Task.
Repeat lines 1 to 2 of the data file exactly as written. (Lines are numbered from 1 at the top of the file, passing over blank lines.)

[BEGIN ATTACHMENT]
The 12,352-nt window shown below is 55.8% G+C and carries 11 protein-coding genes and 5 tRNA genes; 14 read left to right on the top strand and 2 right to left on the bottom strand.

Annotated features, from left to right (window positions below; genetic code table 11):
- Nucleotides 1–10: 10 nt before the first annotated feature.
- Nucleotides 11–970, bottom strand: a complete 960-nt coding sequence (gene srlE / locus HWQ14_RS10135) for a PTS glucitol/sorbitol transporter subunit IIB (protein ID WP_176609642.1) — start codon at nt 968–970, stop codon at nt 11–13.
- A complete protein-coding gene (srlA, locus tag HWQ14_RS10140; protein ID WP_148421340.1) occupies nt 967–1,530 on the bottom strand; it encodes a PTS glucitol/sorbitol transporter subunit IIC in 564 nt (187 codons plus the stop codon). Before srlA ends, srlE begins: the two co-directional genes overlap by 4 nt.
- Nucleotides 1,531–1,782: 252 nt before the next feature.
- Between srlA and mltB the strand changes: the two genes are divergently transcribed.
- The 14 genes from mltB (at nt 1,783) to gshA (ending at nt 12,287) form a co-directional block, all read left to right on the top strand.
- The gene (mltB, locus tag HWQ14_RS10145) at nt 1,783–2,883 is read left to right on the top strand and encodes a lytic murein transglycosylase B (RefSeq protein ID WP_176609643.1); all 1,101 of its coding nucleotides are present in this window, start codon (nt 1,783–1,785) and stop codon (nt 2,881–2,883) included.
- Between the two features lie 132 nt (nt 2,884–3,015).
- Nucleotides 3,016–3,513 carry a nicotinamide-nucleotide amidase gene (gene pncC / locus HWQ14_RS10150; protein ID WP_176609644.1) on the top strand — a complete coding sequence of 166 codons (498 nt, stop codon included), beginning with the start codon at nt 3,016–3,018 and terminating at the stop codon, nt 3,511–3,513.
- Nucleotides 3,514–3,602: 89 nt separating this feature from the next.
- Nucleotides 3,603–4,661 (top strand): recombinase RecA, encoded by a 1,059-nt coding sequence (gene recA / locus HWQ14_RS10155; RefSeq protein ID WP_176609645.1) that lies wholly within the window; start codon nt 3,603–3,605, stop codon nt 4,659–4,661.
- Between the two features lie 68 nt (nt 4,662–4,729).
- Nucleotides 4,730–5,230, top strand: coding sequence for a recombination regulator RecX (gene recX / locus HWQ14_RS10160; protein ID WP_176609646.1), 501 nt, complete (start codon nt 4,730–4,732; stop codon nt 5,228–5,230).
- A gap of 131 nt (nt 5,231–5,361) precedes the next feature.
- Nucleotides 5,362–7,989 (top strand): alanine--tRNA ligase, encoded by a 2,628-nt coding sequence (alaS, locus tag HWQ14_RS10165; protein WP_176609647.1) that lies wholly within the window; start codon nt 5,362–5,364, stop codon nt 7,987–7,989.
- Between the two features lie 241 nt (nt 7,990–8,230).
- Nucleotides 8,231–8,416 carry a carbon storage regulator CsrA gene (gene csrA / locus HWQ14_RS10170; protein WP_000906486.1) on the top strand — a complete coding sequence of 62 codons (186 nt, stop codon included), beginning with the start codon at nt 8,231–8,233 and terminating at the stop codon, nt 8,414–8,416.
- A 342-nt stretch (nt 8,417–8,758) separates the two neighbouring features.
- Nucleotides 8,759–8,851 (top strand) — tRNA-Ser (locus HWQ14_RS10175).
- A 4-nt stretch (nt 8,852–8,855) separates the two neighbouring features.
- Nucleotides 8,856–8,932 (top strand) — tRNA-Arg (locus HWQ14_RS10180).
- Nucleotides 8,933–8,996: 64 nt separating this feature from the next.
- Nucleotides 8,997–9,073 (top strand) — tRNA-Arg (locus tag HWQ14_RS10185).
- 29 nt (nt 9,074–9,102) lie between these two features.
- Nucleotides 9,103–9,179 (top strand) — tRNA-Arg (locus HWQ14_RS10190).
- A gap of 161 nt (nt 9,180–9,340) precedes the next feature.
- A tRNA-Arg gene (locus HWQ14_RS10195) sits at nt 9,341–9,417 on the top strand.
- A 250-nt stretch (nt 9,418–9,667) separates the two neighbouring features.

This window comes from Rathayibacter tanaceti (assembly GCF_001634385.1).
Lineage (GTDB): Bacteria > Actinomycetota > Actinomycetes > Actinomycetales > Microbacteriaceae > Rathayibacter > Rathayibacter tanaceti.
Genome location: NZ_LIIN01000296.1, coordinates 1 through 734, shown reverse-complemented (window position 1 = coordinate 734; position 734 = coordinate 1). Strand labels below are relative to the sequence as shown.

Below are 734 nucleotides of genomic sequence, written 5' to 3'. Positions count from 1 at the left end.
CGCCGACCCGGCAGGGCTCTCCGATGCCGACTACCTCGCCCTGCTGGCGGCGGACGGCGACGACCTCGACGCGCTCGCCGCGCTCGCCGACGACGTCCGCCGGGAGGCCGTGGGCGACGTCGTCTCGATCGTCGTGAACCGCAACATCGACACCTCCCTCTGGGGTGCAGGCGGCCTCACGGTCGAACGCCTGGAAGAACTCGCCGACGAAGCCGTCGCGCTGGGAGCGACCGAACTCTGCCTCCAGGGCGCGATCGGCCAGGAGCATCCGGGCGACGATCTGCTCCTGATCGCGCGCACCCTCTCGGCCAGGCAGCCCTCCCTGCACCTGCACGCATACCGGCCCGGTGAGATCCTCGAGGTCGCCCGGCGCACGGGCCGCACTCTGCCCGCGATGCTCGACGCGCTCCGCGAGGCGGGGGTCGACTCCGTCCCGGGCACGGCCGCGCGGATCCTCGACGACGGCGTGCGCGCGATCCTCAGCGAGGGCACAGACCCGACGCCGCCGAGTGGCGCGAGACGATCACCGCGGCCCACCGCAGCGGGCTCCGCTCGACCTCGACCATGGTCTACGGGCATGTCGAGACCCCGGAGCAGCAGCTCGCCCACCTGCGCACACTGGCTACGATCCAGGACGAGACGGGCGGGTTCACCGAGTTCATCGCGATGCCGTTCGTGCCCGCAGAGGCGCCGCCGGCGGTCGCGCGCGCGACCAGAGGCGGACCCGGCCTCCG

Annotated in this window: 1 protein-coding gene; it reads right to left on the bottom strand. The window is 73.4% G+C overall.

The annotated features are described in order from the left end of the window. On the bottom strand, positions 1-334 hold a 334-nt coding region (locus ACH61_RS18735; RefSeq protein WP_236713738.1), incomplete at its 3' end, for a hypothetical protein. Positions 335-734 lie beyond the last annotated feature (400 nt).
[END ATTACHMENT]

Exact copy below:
The 12,352-nt window shown below is 55.8% G+C and carries 11 protein-coding genes and 5 tRNA genes; 14 read left to right on the top strand and 2 right to left on the bottom strand.

Annotated features, from left to right (window positions below; genetic code table 11):